Every new year we want to make it our year - the year we’ll accomplish the most and change our lives. In most cases, it doesn’t take too long before the excitement fades away and reality sinks in, and we’re right back to where we were before. It’s not really our fault - the changing of the year doesn’t actually change anything, break any trends, nothing. It’s just a reset on the counter.
But we love symbolism. And the new year has always represented new beginnings, new goals, maybe even a new life. What’s stopping us from accomplishing any of those things in mid-July? Nothing.
But there’s something about January, isn’t there?
One Thing at a Time
While some people might disagree, we’re just gonna lay it for you as it is: multitasking does not work.
Sometimes we end up doing it, sometimes it’s inevitable, but it’s also simple math - the more you divide your attention between tasks, the more you divide your effectiveness in each one. This means at the end of the day, you’ll have 20% completed 5 tasks, instead of 100% completed 1.
Focus on what’s in front of you and get it done one task at a time. This goes for personal projects as well.
Go Easy on To-Do Lists
Don’t take this the wrong way - we all love to-do lists. They are simple little useful beauties that can help you survive a busy day without ever losing grasp of what you need to do. But, like most productivity hacks, they need to be done right.
It may be tempting to make your New Year resolution a to-do list with bullet points like “Write a Book,” but I recommend something simpler, something that shows progress. You don’t want to see that “write a book” there looking at you every day, never getting crossed out, no matter how much you write.
Instead, make a special daily to-do list and mark “Write 2000 words.” Once you’re done, check it off. See? The feeling of progress is way better.
Here are some tips for to-do lists:
- Make them simple and short: if you have a complex task, divide it into smaller sections
- Focus on ONE work day: feel free to add reminders and lists for an entire week or month, but you can only work one day at a time. Have a list for ONE day and focus on it.
- Don’t break the chain: motivate yourself by marking a big satisfying “X” on every calendar day you made something! Doesn’t matter what you do, as long as it’s something.
Take Many Breaks
No human being can concentrate for hours upon hours on work without feeling strained or tired at some point - and you don’t have too.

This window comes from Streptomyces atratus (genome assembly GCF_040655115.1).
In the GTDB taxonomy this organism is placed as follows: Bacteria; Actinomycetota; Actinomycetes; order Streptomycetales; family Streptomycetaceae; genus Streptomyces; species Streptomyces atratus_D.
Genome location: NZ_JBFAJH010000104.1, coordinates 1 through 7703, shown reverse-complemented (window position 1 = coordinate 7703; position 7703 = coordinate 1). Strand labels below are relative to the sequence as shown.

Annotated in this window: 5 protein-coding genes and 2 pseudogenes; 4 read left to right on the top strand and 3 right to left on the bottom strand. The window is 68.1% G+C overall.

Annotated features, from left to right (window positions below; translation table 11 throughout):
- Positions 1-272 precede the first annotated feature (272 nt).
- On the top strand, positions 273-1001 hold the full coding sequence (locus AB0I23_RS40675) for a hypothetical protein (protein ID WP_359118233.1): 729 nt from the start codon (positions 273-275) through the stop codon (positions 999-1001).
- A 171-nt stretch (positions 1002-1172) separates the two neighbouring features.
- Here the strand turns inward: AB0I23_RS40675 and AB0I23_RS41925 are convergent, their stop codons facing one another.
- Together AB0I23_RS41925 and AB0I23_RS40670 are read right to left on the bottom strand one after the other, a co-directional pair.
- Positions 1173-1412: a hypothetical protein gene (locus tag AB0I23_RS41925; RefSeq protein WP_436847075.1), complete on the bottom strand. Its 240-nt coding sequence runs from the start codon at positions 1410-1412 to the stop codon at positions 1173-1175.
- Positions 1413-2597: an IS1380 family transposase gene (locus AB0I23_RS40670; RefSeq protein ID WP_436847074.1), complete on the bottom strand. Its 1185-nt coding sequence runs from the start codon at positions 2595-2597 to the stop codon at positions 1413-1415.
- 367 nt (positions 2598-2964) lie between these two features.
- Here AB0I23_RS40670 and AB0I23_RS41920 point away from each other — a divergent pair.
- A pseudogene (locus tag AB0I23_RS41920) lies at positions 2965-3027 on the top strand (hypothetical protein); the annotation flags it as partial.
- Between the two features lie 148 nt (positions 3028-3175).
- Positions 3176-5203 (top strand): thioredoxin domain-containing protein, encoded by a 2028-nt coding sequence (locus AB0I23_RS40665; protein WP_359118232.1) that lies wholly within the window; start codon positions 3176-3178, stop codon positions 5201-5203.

By accepting breaks, you also maximize your working hours. A break doesn’t have to be playing video games, it can be just a five-minute walk up to the front door and back - it’s enough for your body to recharge. As for the intervals themselves, it’s up to you. Some people can work for three hours straight, other prefer short bursts of productivity followed by even shorter breaks. Find out how your brain works and create a routine based on it!
Personally, the mental strain warns me when it’s time to take a breather. I like to finish as much as I can before the first break, but when I feel I can’t concentrate as much or the project just can’t get any further, I walk out, get some coffee, look outside, talk to someone, watch a video… and back to work.
If you’re hanging over a complex project and you can’t make progress, don’t just sit there and pretend to work on it! You’re not gaining anything from it. Instead, take your head away from it - check your emails, take a walk, try to finish another simpler task first. When you come back, you’ll probably be feeling a lot better.
Delegate Your Energy
We often try to delegate tasks throughout the day depending on their complexity and the time they will take to be finished, but a better strategy is organizing them in a way they sync with your energy.
A lot of people feel they work better during the afternoon, rather than the morning. This means you should push those tasks that really need your attention and care to the afternoon, where you will be at the peak of your productivity!
Daily Progress Goes a Long Way
Don’t underestimate the power of little progress - we all have those massive projects, either for work or personal, that are just impossible to finish in a single day, some may even take months.
That’s when you need to rely on daily progress. Set a clear goal and stick to a little bit of progress every day. At first, it may not look like much, but it’s still progress.
If you want to write a book, you can set yourself the goal of writing 2000 words a day. If you stick to it, in 40 days you’ll have enough material to send a publisher.
Start Something Right Now
And I mean that. Open a tab, go to your favorite to-do list and organize what you want to get done today. Be realistic and be bold. Start something - anything. You have way more time than you think you do, and most important of all, you have everything you need.
“Big things often have small beginnings.” - Lawrence of Arabia
How to plan on making 2017 your year? Did you start something already? Let us know in the comments and be sure to follow us on Facebook for more articles!